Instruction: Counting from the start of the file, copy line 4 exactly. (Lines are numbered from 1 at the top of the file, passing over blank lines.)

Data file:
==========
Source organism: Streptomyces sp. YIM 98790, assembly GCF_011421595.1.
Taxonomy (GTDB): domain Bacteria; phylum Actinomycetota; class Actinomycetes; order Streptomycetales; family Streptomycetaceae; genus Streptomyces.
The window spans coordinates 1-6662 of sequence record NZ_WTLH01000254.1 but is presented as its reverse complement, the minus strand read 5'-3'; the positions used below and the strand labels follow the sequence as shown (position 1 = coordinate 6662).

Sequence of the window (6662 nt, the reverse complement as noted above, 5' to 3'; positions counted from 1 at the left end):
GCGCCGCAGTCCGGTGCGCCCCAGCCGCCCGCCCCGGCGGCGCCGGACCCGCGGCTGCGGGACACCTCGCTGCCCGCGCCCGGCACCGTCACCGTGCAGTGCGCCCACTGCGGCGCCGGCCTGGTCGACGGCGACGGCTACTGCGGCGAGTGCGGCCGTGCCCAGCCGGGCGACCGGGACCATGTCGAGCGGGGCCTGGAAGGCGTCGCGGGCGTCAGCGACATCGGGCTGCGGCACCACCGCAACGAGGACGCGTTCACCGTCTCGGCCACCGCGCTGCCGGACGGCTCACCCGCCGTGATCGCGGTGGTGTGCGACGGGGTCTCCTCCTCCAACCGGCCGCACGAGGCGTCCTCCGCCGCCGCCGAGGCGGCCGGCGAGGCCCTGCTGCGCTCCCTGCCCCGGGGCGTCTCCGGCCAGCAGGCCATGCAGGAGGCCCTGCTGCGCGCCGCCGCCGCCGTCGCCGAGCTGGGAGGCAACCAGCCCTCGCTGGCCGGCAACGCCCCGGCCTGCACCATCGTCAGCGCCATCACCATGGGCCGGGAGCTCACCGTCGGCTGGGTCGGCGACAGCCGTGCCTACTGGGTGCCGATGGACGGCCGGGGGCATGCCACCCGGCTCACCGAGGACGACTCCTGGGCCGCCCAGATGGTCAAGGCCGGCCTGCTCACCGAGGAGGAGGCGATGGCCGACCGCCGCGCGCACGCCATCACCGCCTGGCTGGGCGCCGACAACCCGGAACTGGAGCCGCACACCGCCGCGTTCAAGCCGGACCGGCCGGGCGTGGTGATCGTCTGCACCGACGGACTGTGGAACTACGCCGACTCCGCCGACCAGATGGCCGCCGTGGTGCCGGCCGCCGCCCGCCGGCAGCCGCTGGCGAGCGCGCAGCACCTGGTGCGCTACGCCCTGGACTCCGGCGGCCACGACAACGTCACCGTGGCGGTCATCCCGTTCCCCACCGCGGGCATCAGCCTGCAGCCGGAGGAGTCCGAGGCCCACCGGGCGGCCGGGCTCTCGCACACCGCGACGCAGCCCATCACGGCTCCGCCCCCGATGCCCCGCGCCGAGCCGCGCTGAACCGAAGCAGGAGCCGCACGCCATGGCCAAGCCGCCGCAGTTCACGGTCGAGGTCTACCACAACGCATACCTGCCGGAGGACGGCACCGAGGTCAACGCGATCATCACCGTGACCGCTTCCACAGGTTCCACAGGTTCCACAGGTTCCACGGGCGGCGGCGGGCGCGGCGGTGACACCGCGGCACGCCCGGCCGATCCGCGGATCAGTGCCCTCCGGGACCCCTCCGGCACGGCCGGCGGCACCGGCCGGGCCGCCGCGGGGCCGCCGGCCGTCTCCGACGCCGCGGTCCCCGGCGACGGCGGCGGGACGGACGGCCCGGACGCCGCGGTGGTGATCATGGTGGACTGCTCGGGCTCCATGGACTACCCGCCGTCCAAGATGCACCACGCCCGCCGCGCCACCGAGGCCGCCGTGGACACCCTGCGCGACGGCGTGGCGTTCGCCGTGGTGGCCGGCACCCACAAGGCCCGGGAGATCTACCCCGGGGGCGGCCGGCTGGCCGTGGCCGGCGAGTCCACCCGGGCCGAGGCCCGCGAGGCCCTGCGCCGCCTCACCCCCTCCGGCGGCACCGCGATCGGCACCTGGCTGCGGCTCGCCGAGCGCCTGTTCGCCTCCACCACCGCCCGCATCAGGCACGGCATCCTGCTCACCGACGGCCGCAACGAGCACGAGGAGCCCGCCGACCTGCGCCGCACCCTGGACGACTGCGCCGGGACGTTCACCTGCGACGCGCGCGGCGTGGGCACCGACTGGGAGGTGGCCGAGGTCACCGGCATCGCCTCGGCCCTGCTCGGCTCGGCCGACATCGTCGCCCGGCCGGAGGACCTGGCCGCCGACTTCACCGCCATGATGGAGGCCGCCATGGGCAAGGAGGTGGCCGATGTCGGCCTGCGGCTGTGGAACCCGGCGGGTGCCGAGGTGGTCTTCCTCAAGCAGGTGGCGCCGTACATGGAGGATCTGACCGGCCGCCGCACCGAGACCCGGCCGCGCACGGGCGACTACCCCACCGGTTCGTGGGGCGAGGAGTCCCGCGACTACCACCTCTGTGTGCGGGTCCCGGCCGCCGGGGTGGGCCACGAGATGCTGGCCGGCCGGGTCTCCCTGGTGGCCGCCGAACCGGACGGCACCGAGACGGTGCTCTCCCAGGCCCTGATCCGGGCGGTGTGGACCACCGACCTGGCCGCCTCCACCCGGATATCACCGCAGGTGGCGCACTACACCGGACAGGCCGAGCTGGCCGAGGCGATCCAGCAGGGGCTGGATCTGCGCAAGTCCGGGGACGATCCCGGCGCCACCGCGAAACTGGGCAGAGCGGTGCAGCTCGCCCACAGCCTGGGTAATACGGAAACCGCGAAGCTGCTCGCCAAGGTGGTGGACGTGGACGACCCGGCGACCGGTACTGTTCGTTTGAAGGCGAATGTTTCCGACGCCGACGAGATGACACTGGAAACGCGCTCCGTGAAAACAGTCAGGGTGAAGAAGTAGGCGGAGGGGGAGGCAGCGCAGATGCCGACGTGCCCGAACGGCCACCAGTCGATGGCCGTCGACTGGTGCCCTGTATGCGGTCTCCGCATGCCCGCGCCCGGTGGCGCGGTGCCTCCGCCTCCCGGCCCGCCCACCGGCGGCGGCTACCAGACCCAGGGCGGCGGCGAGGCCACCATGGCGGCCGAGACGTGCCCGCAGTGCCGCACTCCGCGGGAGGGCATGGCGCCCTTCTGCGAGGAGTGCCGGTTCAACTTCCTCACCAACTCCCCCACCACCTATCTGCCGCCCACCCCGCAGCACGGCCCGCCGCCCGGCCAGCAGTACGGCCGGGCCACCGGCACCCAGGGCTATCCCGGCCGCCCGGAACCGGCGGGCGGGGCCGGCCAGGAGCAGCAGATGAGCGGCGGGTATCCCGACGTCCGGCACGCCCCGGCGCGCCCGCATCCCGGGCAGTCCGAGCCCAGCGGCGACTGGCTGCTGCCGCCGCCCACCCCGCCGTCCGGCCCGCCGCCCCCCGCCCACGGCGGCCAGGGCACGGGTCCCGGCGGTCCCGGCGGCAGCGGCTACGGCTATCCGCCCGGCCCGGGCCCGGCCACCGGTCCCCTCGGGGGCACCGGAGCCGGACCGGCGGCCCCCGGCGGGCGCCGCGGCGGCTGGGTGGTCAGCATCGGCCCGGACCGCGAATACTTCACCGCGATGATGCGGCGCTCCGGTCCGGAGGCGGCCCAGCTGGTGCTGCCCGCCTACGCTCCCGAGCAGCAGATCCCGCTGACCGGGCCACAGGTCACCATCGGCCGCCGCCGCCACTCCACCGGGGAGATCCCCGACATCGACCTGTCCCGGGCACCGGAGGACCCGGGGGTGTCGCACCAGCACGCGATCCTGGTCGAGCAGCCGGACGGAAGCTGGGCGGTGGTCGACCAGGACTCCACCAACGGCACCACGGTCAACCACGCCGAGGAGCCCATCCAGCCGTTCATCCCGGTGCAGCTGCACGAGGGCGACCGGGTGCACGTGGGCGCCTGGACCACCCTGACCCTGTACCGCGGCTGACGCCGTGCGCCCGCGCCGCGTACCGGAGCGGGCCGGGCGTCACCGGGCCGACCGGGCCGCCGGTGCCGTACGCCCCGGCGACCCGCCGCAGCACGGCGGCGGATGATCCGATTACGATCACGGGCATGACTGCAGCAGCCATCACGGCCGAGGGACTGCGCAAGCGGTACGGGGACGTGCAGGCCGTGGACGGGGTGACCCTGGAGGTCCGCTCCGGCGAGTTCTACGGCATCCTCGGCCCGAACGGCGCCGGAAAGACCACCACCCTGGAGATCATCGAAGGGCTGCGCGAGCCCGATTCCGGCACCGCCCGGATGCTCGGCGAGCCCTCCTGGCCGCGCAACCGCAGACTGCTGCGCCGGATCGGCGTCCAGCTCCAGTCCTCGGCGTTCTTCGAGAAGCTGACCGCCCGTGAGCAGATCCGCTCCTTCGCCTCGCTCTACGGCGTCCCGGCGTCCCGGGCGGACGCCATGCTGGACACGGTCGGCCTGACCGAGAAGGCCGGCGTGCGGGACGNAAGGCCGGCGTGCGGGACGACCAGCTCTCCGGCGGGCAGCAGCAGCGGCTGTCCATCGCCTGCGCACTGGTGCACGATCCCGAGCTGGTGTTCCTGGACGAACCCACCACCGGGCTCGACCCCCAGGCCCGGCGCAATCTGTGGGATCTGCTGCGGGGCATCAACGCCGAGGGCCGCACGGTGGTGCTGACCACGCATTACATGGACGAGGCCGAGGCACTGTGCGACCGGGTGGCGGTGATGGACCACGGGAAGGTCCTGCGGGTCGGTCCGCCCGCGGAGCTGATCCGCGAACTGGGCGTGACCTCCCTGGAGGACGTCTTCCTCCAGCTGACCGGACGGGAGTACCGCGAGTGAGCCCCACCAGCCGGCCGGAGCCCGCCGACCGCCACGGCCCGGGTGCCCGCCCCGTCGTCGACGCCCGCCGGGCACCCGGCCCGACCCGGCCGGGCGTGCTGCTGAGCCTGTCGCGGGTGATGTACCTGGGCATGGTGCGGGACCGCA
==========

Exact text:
Sequence of the window (6662 nt, the reverse complement as noted above, 5' to 3'; positions counted from 1 at the left end):